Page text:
The University of Virginia's top-ranked basketball team proved today it can come from behind against a good team without getting Ralph Sampson involved in the offense.

The only shot the Cavaliers' 7-foot-4 center took in the second half was a misdirected swat at a teammate's missed shot with about 12 minutes to play. Yet Virginia overcame a four-point deficit and beat North Carolina State, 45-40, with the help of four free throws in the final 24 seconds.

With 7-5 Chuck Nevitt leaning on him from behind and either 6-11 Thurl Bailey or muscular 6-7 Scott Parzych fronting him, Sampson was taken out of the offense, although he was outstanding defensively. He made only two of five shots--a jam off a loose ball and an eye-popping reverse scoop--but sank four of five pressure free throws to account for half of his team's last eight points.

Sampson scored fewer than 10 points for the fifth time in 25 games. "It doesn't bother me," he said. "I don't need the ball all the time."

While overcoming the Wolfpack's 30-26 lead in the last 15 minutes, the Cavaliers rarely got the ball inside, relying on the jump shooting of Othell Wilson and Craig Robinson to increase their record to 26-1 (11-1 in the Atlantic Coast Conference) with two games remaining.

"They've got a big team," Sampson said. "They have good height and good quickness. When a team puts two men on me, we have to go to other things."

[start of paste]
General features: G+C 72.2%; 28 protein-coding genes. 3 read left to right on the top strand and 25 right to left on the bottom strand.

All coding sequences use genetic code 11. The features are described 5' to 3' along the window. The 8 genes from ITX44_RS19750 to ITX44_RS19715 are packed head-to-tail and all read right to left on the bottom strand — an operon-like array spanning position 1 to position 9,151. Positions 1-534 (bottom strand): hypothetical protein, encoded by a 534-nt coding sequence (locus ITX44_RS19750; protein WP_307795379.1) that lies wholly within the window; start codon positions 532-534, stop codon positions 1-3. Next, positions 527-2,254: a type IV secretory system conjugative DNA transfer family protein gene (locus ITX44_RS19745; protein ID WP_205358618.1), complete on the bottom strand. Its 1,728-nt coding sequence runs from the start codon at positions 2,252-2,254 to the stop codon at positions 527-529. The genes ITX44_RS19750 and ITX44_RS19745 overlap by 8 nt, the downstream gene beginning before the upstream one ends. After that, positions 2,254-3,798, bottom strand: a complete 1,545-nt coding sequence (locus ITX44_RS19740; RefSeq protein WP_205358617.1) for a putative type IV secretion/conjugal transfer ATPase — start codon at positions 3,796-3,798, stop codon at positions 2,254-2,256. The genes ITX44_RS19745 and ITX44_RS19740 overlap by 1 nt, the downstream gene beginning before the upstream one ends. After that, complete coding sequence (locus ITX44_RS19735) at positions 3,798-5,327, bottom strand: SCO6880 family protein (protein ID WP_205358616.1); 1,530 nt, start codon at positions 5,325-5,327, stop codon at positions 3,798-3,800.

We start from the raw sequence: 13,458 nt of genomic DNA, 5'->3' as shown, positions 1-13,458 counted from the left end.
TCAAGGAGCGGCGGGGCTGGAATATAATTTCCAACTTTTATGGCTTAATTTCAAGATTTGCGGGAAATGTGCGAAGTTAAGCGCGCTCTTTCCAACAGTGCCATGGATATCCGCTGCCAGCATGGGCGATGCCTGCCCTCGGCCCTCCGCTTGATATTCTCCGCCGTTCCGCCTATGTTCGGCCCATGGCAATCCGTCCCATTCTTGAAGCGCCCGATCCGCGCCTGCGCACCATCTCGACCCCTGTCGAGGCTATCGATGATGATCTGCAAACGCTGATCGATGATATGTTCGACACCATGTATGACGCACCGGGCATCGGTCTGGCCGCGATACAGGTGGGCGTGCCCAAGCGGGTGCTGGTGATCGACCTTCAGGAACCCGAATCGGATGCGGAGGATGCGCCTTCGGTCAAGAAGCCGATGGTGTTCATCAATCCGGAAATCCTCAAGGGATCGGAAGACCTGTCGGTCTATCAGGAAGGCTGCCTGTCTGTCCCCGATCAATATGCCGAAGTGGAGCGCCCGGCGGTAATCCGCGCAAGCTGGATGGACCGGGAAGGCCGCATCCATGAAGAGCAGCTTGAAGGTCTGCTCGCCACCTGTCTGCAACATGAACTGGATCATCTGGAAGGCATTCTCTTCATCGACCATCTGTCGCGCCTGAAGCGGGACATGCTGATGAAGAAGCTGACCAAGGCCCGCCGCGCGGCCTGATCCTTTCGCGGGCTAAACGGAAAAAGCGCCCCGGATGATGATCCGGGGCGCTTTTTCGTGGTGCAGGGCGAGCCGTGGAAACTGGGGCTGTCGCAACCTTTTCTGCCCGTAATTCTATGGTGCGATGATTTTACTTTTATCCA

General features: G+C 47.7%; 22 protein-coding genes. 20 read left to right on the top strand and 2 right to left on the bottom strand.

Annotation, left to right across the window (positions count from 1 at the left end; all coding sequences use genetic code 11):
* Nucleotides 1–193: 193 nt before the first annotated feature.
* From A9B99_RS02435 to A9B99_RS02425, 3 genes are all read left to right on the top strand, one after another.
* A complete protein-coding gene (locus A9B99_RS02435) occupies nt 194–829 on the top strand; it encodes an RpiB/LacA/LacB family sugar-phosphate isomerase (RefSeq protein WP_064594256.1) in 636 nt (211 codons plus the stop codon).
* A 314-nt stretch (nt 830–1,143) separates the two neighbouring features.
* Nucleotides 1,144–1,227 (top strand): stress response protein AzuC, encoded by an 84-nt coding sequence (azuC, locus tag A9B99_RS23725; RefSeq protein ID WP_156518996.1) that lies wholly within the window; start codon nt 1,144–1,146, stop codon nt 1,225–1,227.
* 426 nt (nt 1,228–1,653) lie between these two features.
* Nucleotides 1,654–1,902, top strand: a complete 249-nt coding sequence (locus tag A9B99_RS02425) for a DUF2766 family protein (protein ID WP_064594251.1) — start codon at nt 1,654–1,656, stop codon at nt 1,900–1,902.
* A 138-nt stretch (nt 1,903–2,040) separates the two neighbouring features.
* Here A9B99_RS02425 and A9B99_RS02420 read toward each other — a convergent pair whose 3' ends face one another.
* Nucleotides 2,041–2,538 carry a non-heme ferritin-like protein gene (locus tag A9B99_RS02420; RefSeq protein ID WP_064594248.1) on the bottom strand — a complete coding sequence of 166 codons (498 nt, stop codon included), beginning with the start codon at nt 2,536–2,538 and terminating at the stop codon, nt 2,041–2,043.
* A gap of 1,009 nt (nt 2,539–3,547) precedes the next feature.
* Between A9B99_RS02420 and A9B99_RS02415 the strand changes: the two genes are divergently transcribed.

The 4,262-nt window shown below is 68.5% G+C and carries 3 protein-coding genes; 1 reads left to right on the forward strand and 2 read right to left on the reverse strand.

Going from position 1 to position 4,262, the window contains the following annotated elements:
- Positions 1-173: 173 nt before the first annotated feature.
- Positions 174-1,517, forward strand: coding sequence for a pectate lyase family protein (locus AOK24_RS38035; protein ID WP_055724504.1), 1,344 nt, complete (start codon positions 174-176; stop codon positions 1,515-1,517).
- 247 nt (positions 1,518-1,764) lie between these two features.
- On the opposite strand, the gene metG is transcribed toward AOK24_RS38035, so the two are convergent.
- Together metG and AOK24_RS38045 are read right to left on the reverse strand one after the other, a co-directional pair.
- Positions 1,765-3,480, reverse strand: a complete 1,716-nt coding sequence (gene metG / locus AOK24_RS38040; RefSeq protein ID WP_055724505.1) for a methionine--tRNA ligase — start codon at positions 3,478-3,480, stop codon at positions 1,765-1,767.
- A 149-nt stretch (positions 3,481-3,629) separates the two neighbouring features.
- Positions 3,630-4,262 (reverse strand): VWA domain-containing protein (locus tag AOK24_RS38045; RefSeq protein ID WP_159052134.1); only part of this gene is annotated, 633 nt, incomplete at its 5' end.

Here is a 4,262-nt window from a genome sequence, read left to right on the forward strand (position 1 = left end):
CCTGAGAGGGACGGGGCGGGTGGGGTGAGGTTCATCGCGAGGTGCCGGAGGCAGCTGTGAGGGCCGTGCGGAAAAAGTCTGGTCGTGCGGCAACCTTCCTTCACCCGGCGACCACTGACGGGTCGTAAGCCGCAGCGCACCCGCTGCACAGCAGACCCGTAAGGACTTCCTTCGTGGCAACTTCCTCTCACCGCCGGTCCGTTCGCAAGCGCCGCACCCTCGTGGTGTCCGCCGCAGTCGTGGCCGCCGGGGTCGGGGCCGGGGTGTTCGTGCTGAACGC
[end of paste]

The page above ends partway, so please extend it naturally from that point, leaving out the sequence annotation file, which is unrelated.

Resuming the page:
Wolfpack Coach Jim Valvano's plan wasn't a novel one. It almost worked 10 days ago in Raleigh.

"It's hard for me to believe that we held Ralph without a shot in the second half twice and lost both times," Valvano said. "Our game plan, by and large, has been successful both times. We wanted to shut off Ralph and control the tempo and we did that."

In the previous game, Virginia survived a missed shot by Dereck Whittenburg in the closing seconds before Sampson's two free throws produced a 39-36 victory. Coach Terry Holland knew to expect the same defensive tactics today.

N.C. State (19-7, 6-6) was able to collapse on Sampson because guard Jeff Jones made only one of seven shots and forward Tim Mullen was scoreless. Aside from Jim Miller's four straight jump shots midway in the first half, the Cavaliers made 13 of 36 shots before intermission.

After the sixth tie (20-20), the visitors quieted the usual boisterous sellout crowd of 9,000 by scoring the next four points and taking a 24-20 lead at halftime.

Robinson's jumper in the lane and Wilson's follow of his own miss, pulled the Cavaliers even at 30, but N.C. State was back on top, 36-35, on Parzych's tap-in with 7:02 remaining. Wilson put Virginia in front for good with a base line jumper, but the game was far from over.

Virginia switched to a zone and after a Wolfpack miss, the Cavaliers were content to hold the ball for three minutes before Cozell McQueen fouled Sampson. The all-America center converted both attempts, giving his team a three-point lead.

Whittenburg, who with Sidney Lowe forms the Wolfpack's all-DeMatha High back court, quickly scored from 18 feet and, after Sampson missed the first shot of a one and one, N.C. State took possession with a chance to take the lead at 2:29.

The Cavaliers had fouls to give and Wilson, trying for steals, twice chopped Whittenburg. Then came a controversial call: Parzych was called for charging Miller 30 feet from the basket and Virginia regained possession with 1:20 remaining.

Robinson made two free throws 15 seconds later to make it 41-38, but again Whittenburg (eight points) scored from long range. With Virginia stalling, McQueen fouled Sampson away from the ball with 24 seconds left and Sampson made both shots. He then settled things by devouring Whittenburg's layup attempt.

"I'd like to play them again," said Valvano. "We've played the No. 1 team in the country twice within a basket and controlled the best player in the country."